In the end, maybe Thomas just needed to know by touching. Sometimes we have to know something in our body, a knowing that is beyond the intellectual experience of the mind, or even the empathetic knowledge of the heart. Sometimes we have to feel things in a tactile way to truly understand and accept something has happened, in Thomas’ case, to a friend or a loved one.
I remember when I was in the hospital room when my grandfather died. He had been struggling to breathe for several hours and my grandmother would not accept that he would soon die. She had to literally wipe the last tear from his eye after he took his final breath in order to truly understand his passing. She knew it in her mind, but she needed to touch him, put her fingers on his face, to fully understand. We have all been “Doubting Thomases” at one time or another. And I choose to think that Thomas took one for the team here. He became the scapegoat for doubters everywhere. You and I will never get to see the physical Jesus. We won’t be able to put our fingers in the holes of his wrist and side. So, this encounter with Thomas is an encouragement to us because we are all like him. We all tend to doubt from time to time.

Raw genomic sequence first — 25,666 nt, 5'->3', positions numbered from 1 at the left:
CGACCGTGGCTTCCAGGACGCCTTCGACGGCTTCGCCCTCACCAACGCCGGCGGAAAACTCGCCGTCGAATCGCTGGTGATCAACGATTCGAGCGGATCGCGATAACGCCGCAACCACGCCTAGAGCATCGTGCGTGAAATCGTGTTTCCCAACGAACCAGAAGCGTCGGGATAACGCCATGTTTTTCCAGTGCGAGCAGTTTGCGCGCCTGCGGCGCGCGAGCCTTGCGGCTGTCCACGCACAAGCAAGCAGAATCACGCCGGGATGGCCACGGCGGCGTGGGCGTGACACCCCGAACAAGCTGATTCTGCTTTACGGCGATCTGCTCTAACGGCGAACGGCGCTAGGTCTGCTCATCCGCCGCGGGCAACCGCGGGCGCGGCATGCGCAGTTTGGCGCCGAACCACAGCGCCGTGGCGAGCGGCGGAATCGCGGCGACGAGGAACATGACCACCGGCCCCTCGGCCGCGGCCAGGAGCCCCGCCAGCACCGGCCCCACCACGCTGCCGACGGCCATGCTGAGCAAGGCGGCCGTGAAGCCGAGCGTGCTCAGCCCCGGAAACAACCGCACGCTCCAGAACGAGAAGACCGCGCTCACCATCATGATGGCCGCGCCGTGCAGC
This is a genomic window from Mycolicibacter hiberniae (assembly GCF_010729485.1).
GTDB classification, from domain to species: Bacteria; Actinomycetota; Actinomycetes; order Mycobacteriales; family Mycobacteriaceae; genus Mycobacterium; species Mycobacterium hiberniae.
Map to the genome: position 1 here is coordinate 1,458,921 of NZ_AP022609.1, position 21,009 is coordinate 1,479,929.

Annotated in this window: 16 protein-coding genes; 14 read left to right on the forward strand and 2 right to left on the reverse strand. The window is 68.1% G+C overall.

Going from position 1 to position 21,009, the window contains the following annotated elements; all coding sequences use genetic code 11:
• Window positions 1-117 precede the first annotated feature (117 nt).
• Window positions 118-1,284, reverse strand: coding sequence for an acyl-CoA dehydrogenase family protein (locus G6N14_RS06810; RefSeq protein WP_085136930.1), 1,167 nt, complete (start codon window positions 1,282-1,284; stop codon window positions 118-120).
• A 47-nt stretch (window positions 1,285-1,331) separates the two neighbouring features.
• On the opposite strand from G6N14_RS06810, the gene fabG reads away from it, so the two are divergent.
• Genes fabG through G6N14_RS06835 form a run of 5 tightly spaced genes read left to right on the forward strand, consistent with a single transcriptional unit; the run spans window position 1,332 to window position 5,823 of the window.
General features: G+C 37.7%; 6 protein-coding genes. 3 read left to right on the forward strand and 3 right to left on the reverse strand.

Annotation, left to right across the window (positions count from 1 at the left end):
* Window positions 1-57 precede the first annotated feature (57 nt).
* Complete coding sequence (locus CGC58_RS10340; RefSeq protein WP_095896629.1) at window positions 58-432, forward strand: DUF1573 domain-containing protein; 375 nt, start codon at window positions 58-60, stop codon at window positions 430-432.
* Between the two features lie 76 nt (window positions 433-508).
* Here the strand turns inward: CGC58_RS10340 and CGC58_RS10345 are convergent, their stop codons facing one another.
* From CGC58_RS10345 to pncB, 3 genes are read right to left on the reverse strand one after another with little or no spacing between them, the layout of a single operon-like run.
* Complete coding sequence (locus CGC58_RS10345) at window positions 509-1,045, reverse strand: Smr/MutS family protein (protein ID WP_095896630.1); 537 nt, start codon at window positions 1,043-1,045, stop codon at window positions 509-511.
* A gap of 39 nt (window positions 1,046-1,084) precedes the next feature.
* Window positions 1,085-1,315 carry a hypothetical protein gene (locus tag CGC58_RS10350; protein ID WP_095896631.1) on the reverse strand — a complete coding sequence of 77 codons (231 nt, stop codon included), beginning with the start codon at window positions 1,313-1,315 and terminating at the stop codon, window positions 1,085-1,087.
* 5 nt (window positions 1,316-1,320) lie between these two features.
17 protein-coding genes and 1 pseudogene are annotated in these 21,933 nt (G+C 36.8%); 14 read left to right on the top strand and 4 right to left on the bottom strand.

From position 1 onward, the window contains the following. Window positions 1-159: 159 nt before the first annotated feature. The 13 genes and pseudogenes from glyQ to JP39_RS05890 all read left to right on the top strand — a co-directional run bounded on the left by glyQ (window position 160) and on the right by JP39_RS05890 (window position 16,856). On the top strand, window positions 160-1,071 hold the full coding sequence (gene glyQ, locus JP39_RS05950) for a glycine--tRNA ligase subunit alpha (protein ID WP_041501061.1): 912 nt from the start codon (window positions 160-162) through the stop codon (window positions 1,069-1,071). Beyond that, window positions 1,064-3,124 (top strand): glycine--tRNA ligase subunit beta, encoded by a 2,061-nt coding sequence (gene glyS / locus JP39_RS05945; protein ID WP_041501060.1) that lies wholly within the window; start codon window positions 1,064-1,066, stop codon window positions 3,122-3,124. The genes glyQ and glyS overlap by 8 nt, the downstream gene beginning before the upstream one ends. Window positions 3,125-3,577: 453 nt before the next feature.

We all have our moments of extreme skepticism, times when it seems that we are being asked to believe the unbelievable. The proof can be right in front of us and we don’t even see it. Earlier in this resurrection narrative when Mary Magdalene went to the tomb, she didn’t find Jesus. She encountered an ordinary gardener tending to the graves. The gardener wasn’t what she needed. She needed Jesus, her savior, her passion, but couldn’t seem to get past her own self, her doubts, her grief, her fear, long enough to see Jesus standing right in front of her. So, Jesus took the initiative. Jesus came to her and called her by name, “Mary! Mary, don’t cling to me but go and tell the disciples that I am coming to them.”